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Former Arizona AG Fighting To Reveal Big Donors' Election Influence

Arizona's former Attorney General Terry Goddard wants to pull back the curtain and let voters see who is behind major campaign donations statewide.

The two-term Democrat AG has already formed a campaign committee to put the "Right to Know" initiative on the ballot.

It would let Arizonans know who is trying to sway their vote on everything from statewide offices to school board members.

Campaign consultant Bob Grossfeld said it's not accurate to call large untraceable donations "Dark Money."

"We're done with this whole 'dark money' nonsense. This is 'dirty money'," Grossfeld insisted, "This is no different than criminal syndicates who are laundering money. "

They reject any claims, past and present, that disclosing donors impacts free speech rights.

"Folks can say whatever they want, run commercials, run ads, even if they're unsavory. They have a constitutional right to do that," he assured.

Arizona law already requires anyone who donates to influence a campaign file a report, but a loophole in the Internal Revenue Code allows big donors to bypass that requirement.

Goddard and Grossfeld believe they can gather the 225,963 valid signatures needed by July 5 to get the initiative on the 2018 ballot.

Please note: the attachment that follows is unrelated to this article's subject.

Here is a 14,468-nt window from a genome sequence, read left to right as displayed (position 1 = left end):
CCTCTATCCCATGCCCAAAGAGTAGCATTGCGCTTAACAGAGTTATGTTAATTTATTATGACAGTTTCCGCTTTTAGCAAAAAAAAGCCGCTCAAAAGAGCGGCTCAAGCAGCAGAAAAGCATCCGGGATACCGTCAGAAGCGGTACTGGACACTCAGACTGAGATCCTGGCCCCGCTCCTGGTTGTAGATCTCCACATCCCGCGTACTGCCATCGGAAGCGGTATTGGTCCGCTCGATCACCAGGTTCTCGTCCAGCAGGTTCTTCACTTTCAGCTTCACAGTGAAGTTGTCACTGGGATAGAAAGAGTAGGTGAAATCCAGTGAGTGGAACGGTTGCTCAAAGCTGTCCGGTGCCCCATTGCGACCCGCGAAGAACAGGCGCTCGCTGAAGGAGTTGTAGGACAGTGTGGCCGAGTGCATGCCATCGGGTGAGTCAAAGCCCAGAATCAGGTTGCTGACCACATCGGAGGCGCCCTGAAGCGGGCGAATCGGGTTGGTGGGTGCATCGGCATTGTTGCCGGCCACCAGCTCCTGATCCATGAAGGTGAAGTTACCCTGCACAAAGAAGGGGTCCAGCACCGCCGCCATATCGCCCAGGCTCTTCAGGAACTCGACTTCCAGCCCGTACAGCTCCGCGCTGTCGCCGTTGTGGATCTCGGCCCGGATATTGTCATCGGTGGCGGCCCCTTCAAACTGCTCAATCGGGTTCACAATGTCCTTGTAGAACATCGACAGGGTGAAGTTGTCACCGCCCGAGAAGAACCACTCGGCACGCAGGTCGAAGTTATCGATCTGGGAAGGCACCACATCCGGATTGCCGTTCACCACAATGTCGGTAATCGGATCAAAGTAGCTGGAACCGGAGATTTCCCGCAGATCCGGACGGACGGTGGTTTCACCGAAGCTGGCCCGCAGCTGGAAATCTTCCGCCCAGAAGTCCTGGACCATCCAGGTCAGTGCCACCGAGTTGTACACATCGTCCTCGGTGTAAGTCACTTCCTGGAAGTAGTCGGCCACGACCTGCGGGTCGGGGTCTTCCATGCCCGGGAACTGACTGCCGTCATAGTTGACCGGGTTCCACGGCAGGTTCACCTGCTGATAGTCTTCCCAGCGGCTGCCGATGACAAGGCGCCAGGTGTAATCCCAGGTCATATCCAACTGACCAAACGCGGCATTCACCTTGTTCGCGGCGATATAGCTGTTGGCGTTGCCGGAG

Holliday Moore is a native Arizonan and veteran journalist who joined KJZZ’s news team in January 2017.Moore graduated from Arizona State University after double majoring in mass communications and marketing/management. She spent her first two decades reporting for television news, beginning in small markets and working up to congressional correspondent in Washington, D.C., for a political news service.Family commitments in Arizona brought her back to the Southwest, where she covered legislative and court beats for Albuquerque’s KRQE-TV and the infamous Four Corner Manhunt as KREZ-TV’s managing editor.Back home in Phoenix, she developed ABC15’s “Democracy Project,” now instituted at all Scripps’ news stations nationwide. Her work garnered “Best Practices” recognition by the Poynter Institute and the prestigious Walter Cronkite Award for Excellence in Television Political Journalism.Her television reports, from sports to cultural issues, earned her multiple Emmy and Associated Press nominations, including a Rocky Mountain Emmy for her Hopi Partition Land Act coverage.As she started a family, Moore started her own media production agency, producing magazine-style travel stories for the Emmy-winning Arizona Highways Television show while working part time for a Valley radio station. She is convinced radio is where visual, sound, and print are merging through deeper storytelling. In her relatively short time with radio network affiliates, she has won four Edward R. Murrow Awards and multiple nominations from other professional news societies.Moore now teaches advanced broadcast writing to the next generation of reporters at ASU’s Walter Cronkite School of Journalism and Mass Communication, where a high percentage have gone on to receive national awards for their work in her class. She enjoys being back home near childhood friends and sharing the beautiful Arizona desert with her husband and young son.